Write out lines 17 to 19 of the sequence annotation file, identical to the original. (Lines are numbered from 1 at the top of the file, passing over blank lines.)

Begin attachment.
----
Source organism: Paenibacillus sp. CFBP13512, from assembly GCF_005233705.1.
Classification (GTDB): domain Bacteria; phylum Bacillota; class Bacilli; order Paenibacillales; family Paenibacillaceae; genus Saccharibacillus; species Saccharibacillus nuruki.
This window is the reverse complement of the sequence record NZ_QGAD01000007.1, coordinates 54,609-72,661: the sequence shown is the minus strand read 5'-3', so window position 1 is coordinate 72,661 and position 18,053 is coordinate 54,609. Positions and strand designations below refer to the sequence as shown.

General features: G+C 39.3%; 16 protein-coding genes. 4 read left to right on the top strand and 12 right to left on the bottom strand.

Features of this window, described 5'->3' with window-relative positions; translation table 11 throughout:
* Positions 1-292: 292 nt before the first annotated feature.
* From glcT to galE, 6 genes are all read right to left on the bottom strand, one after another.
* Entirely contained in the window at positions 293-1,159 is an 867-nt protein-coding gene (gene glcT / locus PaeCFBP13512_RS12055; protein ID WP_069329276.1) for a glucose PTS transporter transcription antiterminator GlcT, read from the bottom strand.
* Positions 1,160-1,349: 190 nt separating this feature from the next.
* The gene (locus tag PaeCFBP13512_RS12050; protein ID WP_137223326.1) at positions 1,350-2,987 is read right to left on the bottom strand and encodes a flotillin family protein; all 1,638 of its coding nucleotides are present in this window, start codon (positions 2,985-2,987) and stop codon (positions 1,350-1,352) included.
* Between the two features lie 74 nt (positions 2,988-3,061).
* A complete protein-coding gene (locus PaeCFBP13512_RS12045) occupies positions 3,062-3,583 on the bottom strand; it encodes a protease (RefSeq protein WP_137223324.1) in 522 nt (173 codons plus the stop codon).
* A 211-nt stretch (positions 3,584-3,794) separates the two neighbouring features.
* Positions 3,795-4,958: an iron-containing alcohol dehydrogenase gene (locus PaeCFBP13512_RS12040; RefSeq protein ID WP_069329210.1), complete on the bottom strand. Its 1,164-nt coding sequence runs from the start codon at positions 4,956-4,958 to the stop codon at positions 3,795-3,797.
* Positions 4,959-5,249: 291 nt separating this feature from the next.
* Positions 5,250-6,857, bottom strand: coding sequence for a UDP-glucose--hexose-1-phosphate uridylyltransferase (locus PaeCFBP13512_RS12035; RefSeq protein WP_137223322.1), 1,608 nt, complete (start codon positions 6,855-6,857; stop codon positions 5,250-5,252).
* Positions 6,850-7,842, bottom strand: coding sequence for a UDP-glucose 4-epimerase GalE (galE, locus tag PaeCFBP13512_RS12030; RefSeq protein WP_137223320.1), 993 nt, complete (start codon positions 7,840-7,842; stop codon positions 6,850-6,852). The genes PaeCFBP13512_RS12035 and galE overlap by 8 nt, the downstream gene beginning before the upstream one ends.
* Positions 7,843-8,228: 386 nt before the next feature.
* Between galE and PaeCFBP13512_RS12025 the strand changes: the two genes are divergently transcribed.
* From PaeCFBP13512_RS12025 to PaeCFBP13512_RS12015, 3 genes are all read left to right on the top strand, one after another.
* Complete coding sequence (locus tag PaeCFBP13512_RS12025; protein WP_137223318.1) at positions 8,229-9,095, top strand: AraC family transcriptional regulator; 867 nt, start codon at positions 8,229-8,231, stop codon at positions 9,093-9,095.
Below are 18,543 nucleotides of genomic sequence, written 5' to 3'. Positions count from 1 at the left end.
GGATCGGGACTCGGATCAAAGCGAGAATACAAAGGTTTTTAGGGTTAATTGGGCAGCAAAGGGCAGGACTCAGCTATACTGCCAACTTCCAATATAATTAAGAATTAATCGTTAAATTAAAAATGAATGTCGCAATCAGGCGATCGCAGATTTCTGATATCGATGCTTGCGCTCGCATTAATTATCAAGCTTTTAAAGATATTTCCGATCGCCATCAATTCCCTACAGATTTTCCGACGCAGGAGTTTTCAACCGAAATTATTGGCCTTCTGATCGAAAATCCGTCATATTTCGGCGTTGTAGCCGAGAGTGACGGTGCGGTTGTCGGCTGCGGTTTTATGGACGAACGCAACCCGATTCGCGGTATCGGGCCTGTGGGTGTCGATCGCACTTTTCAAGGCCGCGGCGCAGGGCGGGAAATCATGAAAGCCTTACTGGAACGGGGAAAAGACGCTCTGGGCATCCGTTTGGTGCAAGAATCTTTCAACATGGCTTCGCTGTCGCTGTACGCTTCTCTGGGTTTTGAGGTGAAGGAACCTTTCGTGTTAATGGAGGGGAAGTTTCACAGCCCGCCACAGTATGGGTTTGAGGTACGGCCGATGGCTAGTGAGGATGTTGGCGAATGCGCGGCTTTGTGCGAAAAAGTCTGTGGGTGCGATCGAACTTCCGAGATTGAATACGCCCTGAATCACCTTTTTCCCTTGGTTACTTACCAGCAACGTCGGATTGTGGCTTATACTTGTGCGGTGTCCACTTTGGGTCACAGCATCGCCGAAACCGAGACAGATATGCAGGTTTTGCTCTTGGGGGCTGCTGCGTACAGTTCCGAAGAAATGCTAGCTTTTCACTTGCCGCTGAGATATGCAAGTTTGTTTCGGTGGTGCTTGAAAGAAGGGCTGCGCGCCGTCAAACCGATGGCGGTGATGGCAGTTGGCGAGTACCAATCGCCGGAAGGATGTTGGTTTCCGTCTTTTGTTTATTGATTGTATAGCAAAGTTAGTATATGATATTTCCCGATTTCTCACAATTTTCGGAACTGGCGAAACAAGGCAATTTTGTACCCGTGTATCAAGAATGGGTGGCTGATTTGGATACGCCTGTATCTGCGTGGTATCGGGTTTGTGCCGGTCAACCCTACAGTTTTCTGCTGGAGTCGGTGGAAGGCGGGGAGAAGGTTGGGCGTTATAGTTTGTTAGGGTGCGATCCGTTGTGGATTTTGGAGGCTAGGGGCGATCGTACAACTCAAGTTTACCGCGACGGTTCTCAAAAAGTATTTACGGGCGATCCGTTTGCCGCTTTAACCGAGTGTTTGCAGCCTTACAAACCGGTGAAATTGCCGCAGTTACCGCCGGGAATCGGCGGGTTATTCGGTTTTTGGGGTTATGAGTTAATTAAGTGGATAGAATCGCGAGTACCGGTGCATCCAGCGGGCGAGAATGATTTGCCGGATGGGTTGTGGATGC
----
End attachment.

* Positions 6,850-7,842, bottom strand: coding sequence for a UDP-glucose 4-epimerase GalE (galE, locus tag PaeCFBP13512_RS12030; RefSeq protein WP_137223320.1), 993 nt, complete (start codon positions 7,840-7,842; stop codon positions 6,850-6,852). The genes PaeCFBP13512_RS12035 and galE overlap by 8 nt, the downstream gene beginning before the upstream one ends.
* Positions 7,843-8,228: 386 nt before the next feature.
* Between galE and PaeCFBP13512_RS12025 the strand changes: the two genes are divergently transcribed.